Columnists

Find an answer to our idle power pain

kplc

A Kenya Power technician at work. FILE PHOTO | NMG

jenny

Summary

  • For electricity usage isn’t steady across the day.
  • We use a small burst of extra power when we wake up, and then our peak home use is early evening, as the lights come on.
  • That daily cycle is a challenge for electricity generators everywhere because electricity cannot be readily stored.

This week saw the lid lifted on the newest penalty charges levelled by KenGen on Kenya Power for its late payments, in an extraordinary tale of no surprises. For Kenya Power is struggling, we learn, on having to pay for electricity it can’t sell.

Yet, wait a minute, aren’t we short of electricity, with a fifth of our population still unable to get any, and power cuts for the rest of us every time a frog sneezes?

Apparently not, for now Kenya Power can’t sell it all, thanks to a conundrum around a row of thermal energy plants with wonder contracts.

In fact, thermal energy is by far our most expensive energy, at four times the cost of hydropower and over twice the cost of geothermal and wind. It adds a nasty sting in our electricity bills too, with eternal rounds of fuel surcharges for the diesel to fuel the thermal plants.

So why do we keep on running it and buying it? Well, we have to, thanks to the contract signers of yester-year, and the way we all use electricity.

For electricity usage isn’t steady across the day. We use a small burst of extra power when we wake up, and then our peak home use is early evening, as the lights come on.

That daily cycle is a challenge for electricity generators everywhere because electricity cannot be readily stored. That means that if a steady amount is made all day and night we end up either short of electricity at peak times, or with too much off-peak.

The answer, generally, is to have some plants that only produce at peak hours. But most of our own electricity is now renewable and provides power steadily at virtually no extra cost — with nearly all the cost of geothermal power, for instance, created by the initial drilling and plant building. Either way, it’s not a ‘thing’ to turn a geothermal plant on and off twice a day: that power just keeps coming 24/7.

But thermal power, which needs diesel poured in, can easily come on just for a few hours.

In fact, hydropower can too, but while a lot of our power comes from hydro, that can be diminished sharply by drought, meaning we also need power back-up for our more waterless years.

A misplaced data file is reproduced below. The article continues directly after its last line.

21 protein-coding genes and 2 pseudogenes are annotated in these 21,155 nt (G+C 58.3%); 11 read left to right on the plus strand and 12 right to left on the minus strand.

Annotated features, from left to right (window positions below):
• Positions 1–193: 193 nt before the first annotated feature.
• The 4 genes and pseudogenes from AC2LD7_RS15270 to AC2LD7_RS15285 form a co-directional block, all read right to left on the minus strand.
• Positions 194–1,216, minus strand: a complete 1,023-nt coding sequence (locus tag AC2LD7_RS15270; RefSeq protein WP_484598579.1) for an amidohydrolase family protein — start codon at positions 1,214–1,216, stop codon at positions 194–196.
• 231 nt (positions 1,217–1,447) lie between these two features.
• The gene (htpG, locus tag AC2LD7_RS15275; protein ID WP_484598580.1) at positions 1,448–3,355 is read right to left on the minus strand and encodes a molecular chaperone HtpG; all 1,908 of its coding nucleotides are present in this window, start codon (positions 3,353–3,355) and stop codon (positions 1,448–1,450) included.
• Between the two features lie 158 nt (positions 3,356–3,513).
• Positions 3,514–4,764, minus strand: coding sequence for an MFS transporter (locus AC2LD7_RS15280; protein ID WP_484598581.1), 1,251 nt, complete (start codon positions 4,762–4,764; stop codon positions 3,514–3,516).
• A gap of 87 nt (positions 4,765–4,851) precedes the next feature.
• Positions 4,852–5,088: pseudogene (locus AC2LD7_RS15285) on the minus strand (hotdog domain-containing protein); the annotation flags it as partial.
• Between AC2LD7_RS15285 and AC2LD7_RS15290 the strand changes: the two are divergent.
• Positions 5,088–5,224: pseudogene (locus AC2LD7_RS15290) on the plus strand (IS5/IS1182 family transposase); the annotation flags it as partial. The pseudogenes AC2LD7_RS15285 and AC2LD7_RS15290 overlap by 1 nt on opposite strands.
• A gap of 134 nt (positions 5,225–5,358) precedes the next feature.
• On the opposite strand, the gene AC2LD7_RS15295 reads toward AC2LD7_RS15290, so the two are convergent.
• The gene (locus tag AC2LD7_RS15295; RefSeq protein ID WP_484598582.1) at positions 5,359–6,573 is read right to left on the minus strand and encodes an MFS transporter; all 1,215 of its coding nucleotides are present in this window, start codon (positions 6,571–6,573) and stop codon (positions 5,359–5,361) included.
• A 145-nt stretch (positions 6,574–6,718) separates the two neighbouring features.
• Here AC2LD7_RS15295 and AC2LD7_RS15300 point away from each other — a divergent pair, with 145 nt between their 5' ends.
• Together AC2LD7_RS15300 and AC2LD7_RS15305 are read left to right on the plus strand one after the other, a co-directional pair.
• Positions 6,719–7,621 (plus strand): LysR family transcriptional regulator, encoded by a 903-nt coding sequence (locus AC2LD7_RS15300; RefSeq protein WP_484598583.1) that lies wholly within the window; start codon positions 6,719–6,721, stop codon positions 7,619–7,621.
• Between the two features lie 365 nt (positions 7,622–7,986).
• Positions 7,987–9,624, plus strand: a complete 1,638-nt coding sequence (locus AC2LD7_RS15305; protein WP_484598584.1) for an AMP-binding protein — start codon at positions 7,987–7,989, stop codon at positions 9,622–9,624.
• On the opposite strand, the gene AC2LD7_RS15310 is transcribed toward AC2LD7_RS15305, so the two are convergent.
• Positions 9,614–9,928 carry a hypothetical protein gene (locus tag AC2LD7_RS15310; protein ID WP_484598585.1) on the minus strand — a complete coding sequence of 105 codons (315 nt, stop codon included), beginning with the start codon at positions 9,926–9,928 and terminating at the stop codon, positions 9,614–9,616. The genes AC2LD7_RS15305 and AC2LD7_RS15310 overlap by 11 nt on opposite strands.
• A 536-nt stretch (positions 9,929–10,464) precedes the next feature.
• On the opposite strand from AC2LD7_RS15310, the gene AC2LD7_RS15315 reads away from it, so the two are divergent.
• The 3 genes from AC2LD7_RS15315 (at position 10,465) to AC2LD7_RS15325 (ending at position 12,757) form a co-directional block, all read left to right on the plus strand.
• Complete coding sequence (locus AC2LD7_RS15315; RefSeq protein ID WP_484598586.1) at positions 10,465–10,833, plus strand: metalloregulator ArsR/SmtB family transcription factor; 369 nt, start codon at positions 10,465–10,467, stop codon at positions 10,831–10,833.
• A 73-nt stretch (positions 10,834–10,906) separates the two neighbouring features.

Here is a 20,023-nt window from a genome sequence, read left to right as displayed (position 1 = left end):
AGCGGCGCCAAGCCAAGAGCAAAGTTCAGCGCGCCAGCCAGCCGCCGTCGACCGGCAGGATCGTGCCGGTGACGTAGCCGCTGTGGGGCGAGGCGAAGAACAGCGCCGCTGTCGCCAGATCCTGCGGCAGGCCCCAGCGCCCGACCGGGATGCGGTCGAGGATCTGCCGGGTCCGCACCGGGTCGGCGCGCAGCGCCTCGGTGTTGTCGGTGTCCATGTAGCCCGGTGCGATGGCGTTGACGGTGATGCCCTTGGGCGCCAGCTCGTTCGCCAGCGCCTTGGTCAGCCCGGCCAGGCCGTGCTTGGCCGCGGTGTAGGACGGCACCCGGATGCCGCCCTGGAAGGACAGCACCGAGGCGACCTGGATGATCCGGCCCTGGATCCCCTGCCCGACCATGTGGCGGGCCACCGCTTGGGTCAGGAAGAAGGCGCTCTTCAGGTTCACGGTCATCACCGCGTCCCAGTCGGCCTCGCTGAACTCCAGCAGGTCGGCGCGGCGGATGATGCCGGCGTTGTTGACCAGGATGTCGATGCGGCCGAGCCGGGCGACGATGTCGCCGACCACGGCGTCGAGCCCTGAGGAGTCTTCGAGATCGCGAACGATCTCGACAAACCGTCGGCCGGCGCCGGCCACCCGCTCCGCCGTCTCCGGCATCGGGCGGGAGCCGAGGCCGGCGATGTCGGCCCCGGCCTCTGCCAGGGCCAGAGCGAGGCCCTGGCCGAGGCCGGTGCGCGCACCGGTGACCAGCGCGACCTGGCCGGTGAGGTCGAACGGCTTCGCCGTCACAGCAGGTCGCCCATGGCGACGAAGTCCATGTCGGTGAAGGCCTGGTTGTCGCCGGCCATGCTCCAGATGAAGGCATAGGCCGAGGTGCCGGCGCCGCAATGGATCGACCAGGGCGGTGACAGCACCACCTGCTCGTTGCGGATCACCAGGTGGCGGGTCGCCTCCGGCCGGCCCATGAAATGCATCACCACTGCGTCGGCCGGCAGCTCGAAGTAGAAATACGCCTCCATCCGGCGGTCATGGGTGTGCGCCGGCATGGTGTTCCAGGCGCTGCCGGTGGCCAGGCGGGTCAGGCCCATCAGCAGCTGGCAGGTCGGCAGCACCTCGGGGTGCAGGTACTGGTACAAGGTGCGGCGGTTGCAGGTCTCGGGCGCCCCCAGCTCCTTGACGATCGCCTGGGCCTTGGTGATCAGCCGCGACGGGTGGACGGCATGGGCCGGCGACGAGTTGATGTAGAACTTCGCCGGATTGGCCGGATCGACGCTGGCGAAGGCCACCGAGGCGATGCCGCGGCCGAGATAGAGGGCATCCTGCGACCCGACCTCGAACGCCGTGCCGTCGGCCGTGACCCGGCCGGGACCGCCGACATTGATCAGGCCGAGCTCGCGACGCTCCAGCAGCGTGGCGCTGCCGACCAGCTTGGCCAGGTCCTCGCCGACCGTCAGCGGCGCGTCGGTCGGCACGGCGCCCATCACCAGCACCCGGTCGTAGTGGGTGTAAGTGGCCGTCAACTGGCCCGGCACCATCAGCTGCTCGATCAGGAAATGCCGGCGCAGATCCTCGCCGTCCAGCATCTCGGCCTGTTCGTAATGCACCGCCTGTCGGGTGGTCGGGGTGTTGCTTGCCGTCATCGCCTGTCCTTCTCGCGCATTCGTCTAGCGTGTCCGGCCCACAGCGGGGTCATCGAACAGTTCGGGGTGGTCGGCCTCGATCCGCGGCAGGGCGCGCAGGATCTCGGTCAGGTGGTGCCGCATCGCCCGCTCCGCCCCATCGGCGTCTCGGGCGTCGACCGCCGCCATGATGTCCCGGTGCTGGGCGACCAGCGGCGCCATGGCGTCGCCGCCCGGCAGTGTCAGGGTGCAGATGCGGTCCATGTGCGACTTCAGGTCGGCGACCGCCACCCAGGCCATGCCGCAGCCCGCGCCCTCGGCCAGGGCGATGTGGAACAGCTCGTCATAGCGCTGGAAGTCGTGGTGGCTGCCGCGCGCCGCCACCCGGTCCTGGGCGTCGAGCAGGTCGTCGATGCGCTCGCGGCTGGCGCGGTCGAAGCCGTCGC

Thus, we have these thermal plants that come on for just a few hours and can give us a lot of extra capacity when water is short. All well and good — a solid and risk-proofed power mix.

Except for the power contracts these thermals were born with, which require that they are paid as if they are producing electricity all the time, whether they are, or not.

And, for real, this is where our no surprises are. No-one conceiving that contract or signing it thought we were going to move into a future without peak and off-peak electricity consumption. True, they could not have foreseen the pace and scale of Kenya’s moves away from thermal power, faster than nearly every other country in the world.

But to build a contract that pays whether you produce or not?

In fact, these contracts came about because power generation requires big upfront investments, so investors want to be sure of their returns. Don’t we all? Yet thermal power plants are the cheapest to build: their costs are much more loaded to the fuel used. And how many other business investments are premised on complete control of the market for decades ahead?

Thus, in all, our ‘negotiators’ overpaid with those contract deals, there was poor lawyering, an absence of ‘wiggle-room’ in a changing world, and too much power exercised by investors versus government in protecting Kenya and Kenyan consumers as they gave investors a place on our national grid.

Yet surely our most brilliant minds could do better than having Kenyans sit paying for those limitations for another decade ahead. Kenya Power has been increasing electricity exports to Uganda and, in a more limited way, to Tanzania, which helps. In whatever way we now redeploy this spare capacity, we need to find a better answer than paying year after year for the nothing parts.